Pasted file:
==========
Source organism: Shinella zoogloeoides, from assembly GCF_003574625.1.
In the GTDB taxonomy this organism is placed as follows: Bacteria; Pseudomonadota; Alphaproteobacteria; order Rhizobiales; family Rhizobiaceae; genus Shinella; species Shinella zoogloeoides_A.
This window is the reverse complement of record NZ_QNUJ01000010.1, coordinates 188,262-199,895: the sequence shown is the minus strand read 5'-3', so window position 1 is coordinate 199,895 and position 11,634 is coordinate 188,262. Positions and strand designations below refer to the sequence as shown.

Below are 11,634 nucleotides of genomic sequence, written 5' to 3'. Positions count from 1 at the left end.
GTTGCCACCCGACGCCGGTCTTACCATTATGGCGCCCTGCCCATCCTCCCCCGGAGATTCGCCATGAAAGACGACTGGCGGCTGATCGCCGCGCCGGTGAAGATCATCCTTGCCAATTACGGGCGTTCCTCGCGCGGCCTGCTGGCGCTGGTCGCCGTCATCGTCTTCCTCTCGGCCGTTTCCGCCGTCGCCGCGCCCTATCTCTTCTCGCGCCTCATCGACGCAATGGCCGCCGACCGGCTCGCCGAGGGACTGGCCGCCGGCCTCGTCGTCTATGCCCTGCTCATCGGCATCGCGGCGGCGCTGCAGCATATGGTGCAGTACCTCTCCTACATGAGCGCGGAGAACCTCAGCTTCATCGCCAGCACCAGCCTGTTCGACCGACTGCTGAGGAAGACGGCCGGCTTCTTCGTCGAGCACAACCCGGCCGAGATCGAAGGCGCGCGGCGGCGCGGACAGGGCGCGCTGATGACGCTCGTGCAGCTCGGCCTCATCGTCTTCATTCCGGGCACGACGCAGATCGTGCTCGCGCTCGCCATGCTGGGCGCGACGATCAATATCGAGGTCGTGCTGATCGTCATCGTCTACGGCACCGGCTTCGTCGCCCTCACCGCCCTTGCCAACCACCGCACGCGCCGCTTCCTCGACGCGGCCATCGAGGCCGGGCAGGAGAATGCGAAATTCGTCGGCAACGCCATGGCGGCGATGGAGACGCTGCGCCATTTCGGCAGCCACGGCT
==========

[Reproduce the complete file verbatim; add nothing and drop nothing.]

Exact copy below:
Source organism: Shinella zoogloeoides, from assembly GCF_003574625.1.
In the GTDB taxonomy this organism is placed as follows: Bacteria; Pseudomonadota; Alphaproteobacteria; order Rhizobiales; family Rhizobiaceae; genus Shinella; species Shinella zoogloeoides_A.
This window is the reverse complement of record NZ_QNUJ01000010.1, coordinates 188,262-199,895: the sequence shown is the minus strand read 5'-3', so window position 1 is coordinate 199,895 and position 11,634 is coordinate 188,262. Positions and strand designations below refer to the sequence as shown.

Below are 11,634 nucleotides of genomic sequence, written 5' to 3'. Positions count from 1 at the left end.
GTTGCCACCCGACGCCGGTCTTACCATTATGGCGCCCTGCCCATCCTCCCCCGGAGATTCGCCATGAAAGACGACTGGCGGCTGATCGCCGCGCCGGTGAAGATCATCCTTGCCAATTACGGGCGTTCCTCGCGCGGCCTGCTGGCGCTGGTCGCCGTCATCGTCTTCCTCTCGGCCGTTTCCGCCGTCGCCGCGCCCTATCTCTTCTCGCGCCTCATCGACGCAATGGCCGCCGACCGGCTCGCCGAGGGACTGGCCGCCGGCCTCGTCGTCTATGCCCTGCTCATCGGCATCGCGGCGGCGCTGCAGCATATGGTGCAGTACCTCTCCTACATGAGCGCGGAGAACCTCAGCTTCATCGCCAGCACCAGCCTGTTCGACCGACTGCTGAGGAAGACGGCCGGCTTCTTCGTCGAGCACAACCCGGCCGAGATCGAAGGCGCGCGGCGGCGCGGACAGGGCGCGCTGATGACGCTCGTGCAGCTCGGCCTCATCGTCTTCATTCCGGGCACGACGCAGATCGTGCTCGCGCTCGCCATGCTGGGCGCGACGATCAATATCGAGGTCGTGCTGATCGTCATCGTCTACGGCACCGGCTTCGTCGCCCTCACCGCCCTTGCCAACCACCGCACGCGCCGCTTCCTCGACGCGGCCATCGAGGCCGGGCAGGAGAATGCGAAATTCGTCGGCAACGCCATGGCGGCGATGGAGACGCTGCGCCATTTCGGCAGCCACGGCT